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Working with Drug and Alcohol Users: A Guide to Providing Understanding, Assessment and Support

by Tony White Jessica Kingsley Publishers
Pub Date:
Pbk 224 pages
AU$49.99 NZ$51.30
Product Status: Available in Approx 14 days
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& Academics:
Working with Drug and Alcohol Users provides an accessible guide to substance use and working with substance users.

Using transactional analysis theory, the author explains why some people use substances, exploring different personality types, and covers the basic components of drug counselling. The book then outlines different counselling techniques used to treat and manage substance users, using transactional analysis models. These include motivational interviewing, harm reduction counselling, drug use ambivalence work and relapse process work. A chapter on teenage drug users is also included. Case examples feature throughout to demonstrate the ideas in practice.

This will be an essential guide for all those working with drug and alcohol users, including counsellors, psychotherapists, psychologists and support workers.

Acknowledgements. Introduction. 1. Drug Use and Addiction. 2. Fundamental Components of Drug Counseling. 3. Transactional Analysis and the Theory of Addiction. 4. Why People Use Drugs and their Treatment. 5. The Harm Reduction Contract and Harm Reduction Counseling. 6. Assessment of the Drug and Alcohol User. 7. Drug Use Ambivalence. 8. Relapse Process Work. 9. Motivational Interviewing. 10. The Teenage Drug User. 12. Conclusion. Further Reading. References. Index.

Ian Paylor
Department of Applied Social Science, Lancaster University
British Journal of Social Work (2013) 43 (4): 818-819.
It is both pleasing (to me) and a matter of note that, during (another) major
period of reform in social work education and practice, we are seeing a
number of texts (e.g. Paylor et al., 2012; Galvani, 2012; Nelson, 2012) dealing
with supporting people with alcohol and drug problems. Substance use has
been identified as an area of educational need for all social workers (TCSW,
2012b) and, along with the growth of texts in this area, there are a growing
number of voices calling for social work education to prepare its practitioners
appropriately for working with the substance use issues their service users
present with.
As I write, Qualifying Social Work Programmes (QSWPs) are having to restructure
and revalidate their programmes for the third time in ten years and a
considerable amount of time and effort is being absorbed in completing paperwork
and regulation processes for the new regulating body, the Health and Care
Professions Council (HCPC), as well as ensuring programmes adhere to new
Standards of Proficiency (HCPC, 2012) and the new Professional Capabilities
Framework (TCSW, 2012a).
Social work education is framed by those broad capability frameworks, some
core subject benchmarks (QAA, 2008) and requirements (Department of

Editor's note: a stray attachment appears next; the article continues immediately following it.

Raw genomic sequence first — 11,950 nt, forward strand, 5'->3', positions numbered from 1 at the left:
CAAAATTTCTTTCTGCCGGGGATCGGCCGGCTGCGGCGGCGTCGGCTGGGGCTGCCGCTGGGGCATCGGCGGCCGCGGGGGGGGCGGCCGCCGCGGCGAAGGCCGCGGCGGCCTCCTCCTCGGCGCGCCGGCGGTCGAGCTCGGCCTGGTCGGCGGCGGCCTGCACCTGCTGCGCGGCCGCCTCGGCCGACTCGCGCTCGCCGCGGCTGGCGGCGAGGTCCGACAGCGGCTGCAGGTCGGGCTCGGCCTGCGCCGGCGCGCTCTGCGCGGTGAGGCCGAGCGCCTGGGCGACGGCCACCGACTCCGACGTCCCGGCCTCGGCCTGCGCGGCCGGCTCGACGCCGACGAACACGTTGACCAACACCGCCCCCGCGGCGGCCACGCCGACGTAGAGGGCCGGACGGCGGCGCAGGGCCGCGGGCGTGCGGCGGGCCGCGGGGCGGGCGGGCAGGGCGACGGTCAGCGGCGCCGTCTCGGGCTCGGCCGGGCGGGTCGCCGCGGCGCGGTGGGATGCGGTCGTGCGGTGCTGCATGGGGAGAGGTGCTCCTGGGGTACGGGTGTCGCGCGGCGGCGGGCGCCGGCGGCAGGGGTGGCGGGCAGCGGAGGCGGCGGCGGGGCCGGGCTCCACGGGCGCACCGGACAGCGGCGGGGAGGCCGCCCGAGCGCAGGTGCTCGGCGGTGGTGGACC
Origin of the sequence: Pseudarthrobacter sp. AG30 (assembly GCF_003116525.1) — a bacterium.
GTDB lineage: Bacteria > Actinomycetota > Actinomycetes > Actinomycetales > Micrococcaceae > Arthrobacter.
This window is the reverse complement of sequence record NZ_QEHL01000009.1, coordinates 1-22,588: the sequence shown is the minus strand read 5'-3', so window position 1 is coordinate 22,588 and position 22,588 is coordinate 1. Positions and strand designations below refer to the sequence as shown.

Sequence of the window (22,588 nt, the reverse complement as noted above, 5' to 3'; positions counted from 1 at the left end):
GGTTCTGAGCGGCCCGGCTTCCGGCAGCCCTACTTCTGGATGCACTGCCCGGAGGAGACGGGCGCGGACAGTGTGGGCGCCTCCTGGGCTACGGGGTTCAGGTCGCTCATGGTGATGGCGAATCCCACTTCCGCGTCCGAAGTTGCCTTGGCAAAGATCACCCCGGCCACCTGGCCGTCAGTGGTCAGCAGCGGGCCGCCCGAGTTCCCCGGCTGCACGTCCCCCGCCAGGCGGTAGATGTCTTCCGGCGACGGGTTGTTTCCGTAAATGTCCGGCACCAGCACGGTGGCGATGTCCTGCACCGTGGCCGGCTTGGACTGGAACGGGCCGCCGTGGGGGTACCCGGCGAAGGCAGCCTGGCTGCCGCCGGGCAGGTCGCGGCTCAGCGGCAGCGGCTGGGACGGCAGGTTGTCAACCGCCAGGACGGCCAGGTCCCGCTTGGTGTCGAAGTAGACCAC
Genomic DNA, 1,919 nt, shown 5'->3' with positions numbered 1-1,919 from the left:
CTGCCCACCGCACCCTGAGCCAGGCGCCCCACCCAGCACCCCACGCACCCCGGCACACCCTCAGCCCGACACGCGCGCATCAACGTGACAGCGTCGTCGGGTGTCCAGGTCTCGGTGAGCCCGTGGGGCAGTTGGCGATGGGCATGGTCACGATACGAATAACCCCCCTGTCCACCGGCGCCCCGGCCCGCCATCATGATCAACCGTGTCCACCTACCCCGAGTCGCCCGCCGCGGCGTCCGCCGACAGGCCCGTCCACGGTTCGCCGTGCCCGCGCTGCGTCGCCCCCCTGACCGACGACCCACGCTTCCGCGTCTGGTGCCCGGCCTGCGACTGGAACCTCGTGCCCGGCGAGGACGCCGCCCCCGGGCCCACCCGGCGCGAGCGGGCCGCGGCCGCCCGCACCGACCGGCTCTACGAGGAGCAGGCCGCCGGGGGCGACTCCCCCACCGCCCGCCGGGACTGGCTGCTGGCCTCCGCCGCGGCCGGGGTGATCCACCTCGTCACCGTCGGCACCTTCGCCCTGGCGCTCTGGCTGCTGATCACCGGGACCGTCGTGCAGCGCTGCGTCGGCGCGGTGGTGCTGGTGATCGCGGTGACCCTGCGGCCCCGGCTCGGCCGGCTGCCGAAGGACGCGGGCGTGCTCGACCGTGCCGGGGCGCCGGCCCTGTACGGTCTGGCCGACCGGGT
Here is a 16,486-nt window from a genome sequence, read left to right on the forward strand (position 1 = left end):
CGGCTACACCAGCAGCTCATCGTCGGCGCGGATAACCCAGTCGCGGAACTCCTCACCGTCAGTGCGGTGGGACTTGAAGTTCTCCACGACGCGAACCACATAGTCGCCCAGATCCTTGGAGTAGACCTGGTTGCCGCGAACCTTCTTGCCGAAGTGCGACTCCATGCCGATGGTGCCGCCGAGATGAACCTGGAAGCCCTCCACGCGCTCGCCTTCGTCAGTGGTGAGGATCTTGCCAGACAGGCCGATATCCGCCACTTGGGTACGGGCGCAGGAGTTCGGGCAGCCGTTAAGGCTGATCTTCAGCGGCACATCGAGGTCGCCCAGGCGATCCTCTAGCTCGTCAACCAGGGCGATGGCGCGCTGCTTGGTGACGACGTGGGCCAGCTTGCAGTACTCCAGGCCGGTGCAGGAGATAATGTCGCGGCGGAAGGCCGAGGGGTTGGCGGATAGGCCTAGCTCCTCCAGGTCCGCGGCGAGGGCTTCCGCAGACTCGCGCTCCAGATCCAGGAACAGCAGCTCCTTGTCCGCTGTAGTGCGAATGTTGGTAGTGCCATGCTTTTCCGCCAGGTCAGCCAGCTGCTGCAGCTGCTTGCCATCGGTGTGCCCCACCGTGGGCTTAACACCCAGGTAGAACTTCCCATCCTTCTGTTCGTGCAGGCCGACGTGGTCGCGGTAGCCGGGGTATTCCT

Health, 2002). The College of Social Work (TCSW) guidance on reforming
the social work curriculum includes ‘Substance misuse and addictions’ in a
list of topics which, it states, QSWPs ‘must’ teach their students (TCSW,
2012b). It has also issued newly developed curriculum guidance documents,
one of which focuses on substance use (Galvani, 2011). However, both are guidance
documents only. Similar guidance was provided to all QSWPs in 1992 by
the Central Council for the Education and Training of Social Workers
(CCETSW), the body governing social work programmes at that time
(CCETSW, 1992). That guidance failed to have any impact. Sadly, the profession
has again missed a trick regarding the obvious ‘elephant in the room’.
Against that backdrop, Tony White’s contribution to the growing canon of
work on this subject is an interesting, if rather puzzling, addition to the literature.
In fairness, social work does not get a mention—nor indeed should it.
The book is aimed at drug counsellors and in particular those counsellors
who have an interest in the theory, developed by Eric Berne, of transactional
analysis (TA). Arguably, the book is better described as an introduction to TA
which uses drug and alcohol use as case studies to explore interpersonal relationships
mapped to three ego-states of the individuals involved in TA: the
Parent, Adult and Child states.
Viewed as such a text, it is a much stronger book and the (seemingly) rather
odd inclusion or order of things makes sense—the solitary chapter on teenage
drug users, for example, sits perfectly within the author’s logic. Approaching
the book on second reading with this mindset opened up the text to a much
more interpretative understanding, which was refreshing.
The book is peppered with some illustrative diagrams (those of you familiar
with TA will recognise these) and the occasional case study, which I know students
will appreciate. Those of you familiar with the issues surrounding this
topic will find little here but the basics—however, skip the first three chapters
and you will be rewarded with an unusual and engaging account of the use of
TA in this field.
Tony White is a registered psychologist in private practice in Perth, Australia. He is also a teacher and supervisor of Transactional Analysis psychotherapists.